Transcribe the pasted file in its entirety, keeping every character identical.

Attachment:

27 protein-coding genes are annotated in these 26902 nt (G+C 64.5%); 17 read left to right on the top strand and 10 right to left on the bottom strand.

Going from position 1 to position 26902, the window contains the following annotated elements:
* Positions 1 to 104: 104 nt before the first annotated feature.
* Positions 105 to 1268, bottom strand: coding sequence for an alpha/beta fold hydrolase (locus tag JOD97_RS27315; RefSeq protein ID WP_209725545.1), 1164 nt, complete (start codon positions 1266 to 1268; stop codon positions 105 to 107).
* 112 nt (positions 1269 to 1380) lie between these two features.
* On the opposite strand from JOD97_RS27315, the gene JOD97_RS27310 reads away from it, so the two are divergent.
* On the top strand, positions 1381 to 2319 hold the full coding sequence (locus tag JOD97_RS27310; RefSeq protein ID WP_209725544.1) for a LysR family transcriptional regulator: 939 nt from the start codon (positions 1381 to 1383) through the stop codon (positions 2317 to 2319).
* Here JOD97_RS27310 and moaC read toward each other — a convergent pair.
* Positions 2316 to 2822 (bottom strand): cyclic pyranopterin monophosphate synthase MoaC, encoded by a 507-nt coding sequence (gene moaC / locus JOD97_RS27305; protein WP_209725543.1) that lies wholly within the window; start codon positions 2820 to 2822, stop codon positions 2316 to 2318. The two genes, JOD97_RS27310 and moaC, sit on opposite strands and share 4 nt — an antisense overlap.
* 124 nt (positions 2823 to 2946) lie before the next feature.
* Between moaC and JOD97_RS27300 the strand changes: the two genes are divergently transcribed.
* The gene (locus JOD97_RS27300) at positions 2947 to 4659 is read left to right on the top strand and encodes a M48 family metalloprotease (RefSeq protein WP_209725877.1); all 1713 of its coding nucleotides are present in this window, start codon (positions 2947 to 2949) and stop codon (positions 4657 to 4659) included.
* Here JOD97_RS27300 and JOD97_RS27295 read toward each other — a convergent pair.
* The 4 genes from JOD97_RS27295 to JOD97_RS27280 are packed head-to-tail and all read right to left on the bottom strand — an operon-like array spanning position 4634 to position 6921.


27 protein-coding genes are annotated in these 26902 nt (G+C 64.5%); 17 read left to right on the top strand and 10 right to left on the bottom strand.

Going from position 1 to position 26902, the window contains the following annotated elements:
* Positions 1 to 104: 104 nt before the first annotated feature.
* Positions 105 to 1268, bottom strand: coding sequence for an alpha/beta fold hydrolase (locus tag JOD97_RS27315; RefSeq protein ID WP_209725545.1), 1164 nt, complete (start codon positions 1266 to 1268; stop codon positions 105 to 107).
* 112 nt (positions 1269 to 1380) lie between these two features.
* On the opposite strand from JOD97_RS27315, the gene JOD97_RS27310 reads away from it, so the two are divergent.
* On the top strand, positions 1381 to 2319 hold the full coding sequence (locus tag JOD97_RS27310; RefSeq protein ID WP_209725544.1) for a LysR family transcriptional regulator: 939 nt from the start codon (positions 1381 to 1383) through the stop codon (positions 2317 to 2319).
* Here JOD97_RS27310 and moaC read toward each other — a convergent pair.
* Positions 2316 to 2822 (bottom strand): cyclic pyranopterin monophosphate synthase MoaC, encoded by a 507-nt coding sequence (gene moaC / locus JOD97_RS27305; protein WP_209725543.1) that lies wholly within the window; start codon positions 2820 to 2822, stop codon positions 2316 to 2318. The two genes, JOD97_RS27310 and moaC, sit on opposite strands and share 4 nt — an antisense overlap.
* 124 nt (positions 2823 to 2946) lie before the next feature.
* Between moaC and JOD97_RS27300 the strand changes: the two genes are divergently transcribed.
* The gene (locus JOD97_RS27300) at positions 2947 to 4659 is read left to right on the top strand and encodes a M48 family metalloprotease (RefSeq protein WP_209725877.1); all 1713 of its coding nucleotides are present in this window, start codon (positions 2947 to 2949) and stop codon (positions 4657 to 4659) included.
* Here JOD97_RS27300 and JOD97_RS27295 read toward each other — a convergent pair.
* The 4 genes from JOD97_RS27295 to JOD97_RS27280 are packed head-to-tail and all read right to left on the bottom strand — an operon-like array spanning position 4634 to position 6921.